“Violence is the ethos of our times. It is the spirituality of the modern world. It has been accorded the status of a religion, demanding from its devotees an absolute obedience to death. Its followers are not aware, however, that the devotion they pay to violence is a form of religious piety. Violence is so successful as a myth precisely because it does not seem to be mythic in the least. Violence simply appears to be the nature of things. It is what works. It is inevitable, the last and, often, the first resort in conflicts. It is embraced with equal alacrity by people on the left and on the right, by religious liberals as well as religious conservatives. The threat of violence, it is believed, is alone able to deter aggressors. It secured us years of a balance of terror. We learned to trust the Bomb to grant us peace… It, and not Christianity, is the real religion of America.”
The violence that exploded in Santa Barbara is a symptom of a misunderstood culture war – not between left and right, but between the myth of redemptive violence as a way of seeing the world and the way of peace. If how we see the world determines how we live, then there are huge implications for the way we tell stories, particularly in the most powerful, visual forms that we discuss here.
Later this year some fellow travelers will be launching a new movement of storytellers (film and TV creatives, journalists, fiction writers, musicians, critics, spoken word artists and others) who want to reduce violence through their work. Here are some of the questions we’re asking:
1) Why do we enjoy violence on screen and in stories?
2) Is the violence depicted in visual media increasing?
3) Is the experience of watching fictionalized violence cathartic for the viewer? That is, can watching horrific violence depicted on screen actually reduce the likelihood of more violence in the viewer?
4) Is there a difference between the violence in, say, Se7en (in which the horror of violence is faced head on, but it still seems to enjoy telling this to the audience), X-Men: Days of Future Past (in which magic powers are involved, but the protagonists spend most of their time trying to avoid a war), The Godfather (in which a family is portrayed as very cool and sleek and attractive, but whose power—lest we forget—depends on taking the lives of others), Django Unchained (which shocks, rightly, the system’s apathy to slavery, but makes a virtue out of mass murder, as long as the victims are seen to be “bad”), Home Alone (in which a kid uses Road Runner/Bugs Bunny techniques to beat two burglars half to death), or the current TV version of Fargo (which appears to want to elicit empathy for the victims but also sly laughter at the perpetrators)?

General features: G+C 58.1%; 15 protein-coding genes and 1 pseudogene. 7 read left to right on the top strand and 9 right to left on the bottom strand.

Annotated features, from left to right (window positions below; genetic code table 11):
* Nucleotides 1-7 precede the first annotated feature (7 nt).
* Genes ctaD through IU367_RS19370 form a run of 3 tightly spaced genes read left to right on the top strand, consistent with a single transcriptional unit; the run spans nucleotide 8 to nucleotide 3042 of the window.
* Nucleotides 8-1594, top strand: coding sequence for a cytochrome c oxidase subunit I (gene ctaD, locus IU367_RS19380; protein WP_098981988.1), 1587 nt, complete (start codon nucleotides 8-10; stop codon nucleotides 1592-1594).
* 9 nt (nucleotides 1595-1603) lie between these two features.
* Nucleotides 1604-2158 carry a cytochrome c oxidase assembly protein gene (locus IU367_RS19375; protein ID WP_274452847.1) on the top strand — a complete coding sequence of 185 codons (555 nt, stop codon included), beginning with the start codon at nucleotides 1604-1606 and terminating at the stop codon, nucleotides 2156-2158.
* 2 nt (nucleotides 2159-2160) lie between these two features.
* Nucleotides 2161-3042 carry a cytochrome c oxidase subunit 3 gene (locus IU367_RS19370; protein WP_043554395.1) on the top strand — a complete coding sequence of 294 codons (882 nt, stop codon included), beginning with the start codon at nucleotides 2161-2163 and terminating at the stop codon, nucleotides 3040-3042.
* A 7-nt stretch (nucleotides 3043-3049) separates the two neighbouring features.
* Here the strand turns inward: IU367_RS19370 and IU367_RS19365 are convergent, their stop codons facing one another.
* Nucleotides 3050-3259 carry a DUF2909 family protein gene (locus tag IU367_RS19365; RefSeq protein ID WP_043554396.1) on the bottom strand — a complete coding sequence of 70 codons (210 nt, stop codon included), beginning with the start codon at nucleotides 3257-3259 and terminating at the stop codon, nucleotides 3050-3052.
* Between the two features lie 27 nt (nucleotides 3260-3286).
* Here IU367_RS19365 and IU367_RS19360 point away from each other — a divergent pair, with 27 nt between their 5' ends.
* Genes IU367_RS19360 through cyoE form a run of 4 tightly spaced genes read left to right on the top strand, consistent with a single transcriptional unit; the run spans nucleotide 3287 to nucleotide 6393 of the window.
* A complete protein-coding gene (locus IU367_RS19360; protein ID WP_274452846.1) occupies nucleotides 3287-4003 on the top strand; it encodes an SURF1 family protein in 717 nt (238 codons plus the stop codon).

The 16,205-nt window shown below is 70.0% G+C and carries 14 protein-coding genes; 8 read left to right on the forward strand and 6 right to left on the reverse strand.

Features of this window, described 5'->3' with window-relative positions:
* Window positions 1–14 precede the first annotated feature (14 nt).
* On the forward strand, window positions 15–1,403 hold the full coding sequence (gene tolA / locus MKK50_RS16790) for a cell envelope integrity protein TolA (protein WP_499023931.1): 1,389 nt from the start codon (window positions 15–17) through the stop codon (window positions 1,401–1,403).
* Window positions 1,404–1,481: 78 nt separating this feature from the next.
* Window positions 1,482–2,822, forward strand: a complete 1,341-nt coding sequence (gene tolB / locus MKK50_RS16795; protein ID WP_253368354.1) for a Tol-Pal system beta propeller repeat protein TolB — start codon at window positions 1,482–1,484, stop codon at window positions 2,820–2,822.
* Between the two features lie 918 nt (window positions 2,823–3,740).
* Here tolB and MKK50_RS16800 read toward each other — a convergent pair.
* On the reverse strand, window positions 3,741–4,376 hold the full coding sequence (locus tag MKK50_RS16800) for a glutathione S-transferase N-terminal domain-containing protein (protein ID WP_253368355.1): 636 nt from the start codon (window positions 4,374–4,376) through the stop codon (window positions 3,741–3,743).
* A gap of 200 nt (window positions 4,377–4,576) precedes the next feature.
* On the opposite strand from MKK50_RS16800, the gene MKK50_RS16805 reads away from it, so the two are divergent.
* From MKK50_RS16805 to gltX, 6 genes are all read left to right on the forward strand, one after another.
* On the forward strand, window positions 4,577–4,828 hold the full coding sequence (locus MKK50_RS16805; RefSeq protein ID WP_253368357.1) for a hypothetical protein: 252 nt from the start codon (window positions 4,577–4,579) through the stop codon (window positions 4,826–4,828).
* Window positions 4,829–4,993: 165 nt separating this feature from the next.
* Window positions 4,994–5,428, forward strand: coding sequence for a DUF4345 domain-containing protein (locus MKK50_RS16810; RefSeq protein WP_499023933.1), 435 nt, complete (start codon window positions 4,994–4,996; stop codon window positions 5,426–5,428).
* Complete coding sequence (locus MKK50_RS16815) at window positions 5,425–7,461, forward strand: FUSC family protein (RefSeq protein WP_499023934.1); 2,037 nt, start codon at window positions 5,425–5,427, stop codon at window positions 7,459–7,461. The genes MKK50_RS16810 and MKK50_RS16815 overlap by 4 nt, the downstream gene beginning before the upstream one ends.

5) Is the myth of redemptive violence the appropriate framework for understanding violence in the world?
6) Along with absurdly high rates of gun ownership, what are the other social factors that contribute to the disproportionate rates of gun violence in the US? (Social inequality and lack of community bonds appear to be just two.
7) Does it make a difference if you watch at home or in a cinema?
8) What really is the relationship between the stories we tell and real-world violence? (It appears that the short-term impact of on-screen violence may be to reduce its real-world incidence, but that research doesn’t take into account the total permeation of our culture in a myth so powerful that its followers aren’t even aware we believe in it.)
These questions will take humility and time, at the very least. A potentially humble exercise of my own would be to acknowledge that even to call this a culture war may be part of the problem; because the myth of redemptive violence depends on it being fought against in order for it to thrive.
To rage violently against violence is no more effective than throwing gasoline on a fire. So I prefer to move beyond the language of war, instead suggesting that the myth of redemptive violence will not be overthrown in a coup or eradicated through lethal force, but simply, and powerfully, and eventually be replaced by stories that nurture a new way of seeing the world.